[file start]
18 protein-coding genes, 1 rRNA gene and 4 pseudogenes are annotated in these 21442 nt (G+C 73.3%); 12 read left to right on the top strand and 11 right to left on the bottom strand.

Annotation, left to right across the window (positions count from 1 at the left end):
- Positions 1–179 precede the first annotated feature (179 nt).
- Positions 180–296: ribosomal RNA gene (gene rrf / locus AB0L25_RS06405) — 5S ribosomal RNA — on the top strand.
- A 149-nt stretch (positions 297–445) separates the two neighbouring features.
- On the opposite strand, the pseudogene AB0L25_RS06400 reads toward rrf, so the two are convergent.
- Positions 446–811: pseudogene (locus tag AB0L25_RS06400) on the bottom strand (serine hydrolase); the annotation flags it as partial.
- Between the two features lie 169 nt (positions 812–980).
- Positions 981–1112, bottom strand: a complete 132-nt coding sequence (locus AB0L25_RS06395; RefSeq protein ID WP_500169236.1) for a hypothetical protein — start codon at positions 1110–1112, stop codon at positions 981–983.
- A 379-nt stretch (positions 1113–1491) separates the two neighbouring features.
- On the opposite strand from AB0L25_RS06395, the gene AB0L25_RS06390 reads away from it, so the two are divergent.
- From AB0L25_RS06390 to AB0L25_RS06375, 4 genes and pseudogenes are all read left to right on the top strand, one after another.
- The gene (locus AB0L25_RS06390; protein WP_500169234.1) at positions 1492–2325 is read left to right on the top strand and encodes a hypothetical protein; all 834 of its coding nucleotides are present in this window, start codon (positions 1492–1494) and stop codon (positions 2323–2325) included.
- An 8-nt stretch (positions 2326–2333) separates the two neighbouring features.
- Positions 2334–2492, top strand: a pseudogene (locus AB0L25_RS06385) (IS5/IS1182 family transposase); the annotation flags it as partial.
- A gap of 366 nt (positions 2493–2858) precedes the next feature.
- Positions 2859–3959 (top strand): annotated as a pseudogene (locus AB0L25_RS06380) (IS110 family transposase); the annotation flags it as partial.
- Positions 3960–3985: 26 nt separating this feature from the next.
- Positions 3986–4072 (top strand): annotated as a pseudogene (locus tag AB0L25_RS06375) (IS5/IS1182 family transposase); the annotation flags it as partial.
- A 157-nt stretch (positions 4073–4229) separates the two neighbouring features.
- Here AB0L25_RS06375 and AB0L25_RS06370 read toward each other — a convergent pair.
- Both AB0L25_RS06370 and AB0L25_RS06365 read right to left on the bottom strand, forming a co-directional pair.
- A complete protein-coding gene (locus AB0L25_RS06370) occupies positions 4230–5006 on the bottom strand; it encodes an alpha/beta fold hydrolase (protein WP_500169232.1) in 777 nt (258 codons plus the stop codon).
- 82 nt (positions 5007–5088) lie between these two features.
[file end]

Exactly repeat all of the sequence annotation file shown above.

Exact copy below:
18 protein-coding genes, 1 rRNA gene and 4 pseudogenes are annotated in these 21442 nt (G+C 73.3%); 12 read left to right on the top strand and 11 right to left on the bottom strand.

Annotation, left to right across the window (positions count from 1 at the left end):
- Positions 1–179 precede the first annotated feature (179 nt).
- Positions 180–296: ribosomal RNA gene (gene rrf / locus AB0L25_RS06405) — 5S ribosomal RNA — on the top strand.
- A 149-nt stretch (positions 297–445) separates the two neighbouring features.
- On the opposite strand, the pseudogene AB0L25_RS06400 reads toward rrf, so the two are convergent.
- Positions 446–811: pseudogene (locus tag AB0L25_RS06400) on the bottom strand (serine hydrolase); the annotation flags it as partial.
- Between the two features lie 169 nt (positions 812–980).
- Positions 981–1112, bottom strand: a complete 132-nt coding sequence (locus AB0L25_RS06395; RefSeq protein ID WP_500169236.1) for a hypothetical protein — start codon at positions 1110–1112, stop codon at positions 981–983.
- A 379-nt stretch (positions 1113–1491) separates the two neighbouring features.
- On the opposite strand from AB0L25_RS06395, the gene AB0L25_RS06390 reads away from it, so the two are divergent.
- From AB0L25_RS06390 to AB0L25_RS06375, 4 genes and pseudogenes are all read left to right on the top strand, one after another.
- The gene (locus AB0L25_RS06390; protein WP_500169234.1) at positions 1492–2325 is read left to right on the top strand and encodes a hypothetical protein; all 834 of its coding nucleotides are present in this window, start codon (positions 1492–1494) and stop codon (positions 2323–2325) included.
- An 8-nt stretch (positions 2326–2333) separates the two neighbouring features.
- Positions 2334–2492, top strand: a pseudogene (locus AB0L25_RS06385) (IS5/IS1182 family transposase); the annotation flags it as partial.
- A gap of 366 nt (positions 2493–2858) precedes the next feature.
- Positions 2859–3959 (top strand): annotated as a pseudogene (locus AB0L25_RS06380) (IS110 family transposase); the annotation flags it as partial.
- Positions 3960–3985: 26 nt separating this feature from the next.
- Positions 3986–4072 (top strand): annotated as a pseudogene (locus tag AB0L25_RS06375) (IS5/IS1182 family transposase); the annotation flags it as partial.
- A 157-nt stretch (positions 4073–4229) separates the two neighbouring features.
- Here AB0L25_RS06375 and AB0L25_RS06370 read toward each other — a convergent pair.
- Both AB0L25_RS06370 and AB0L25_RS06365 read right to left on the bottom strand, forming a co-directional pair.
- A complete protein-coding gene (locus AB0L25_RS06370) occupies positions 4230–5006 on the bottom strand; it encodes an alpha/beta fold hydrolase (protein WP_500169232.1) in 777 nt (258 codons plus the stop codon).
- 82 nt (positions 5007–5088) lie between these two features.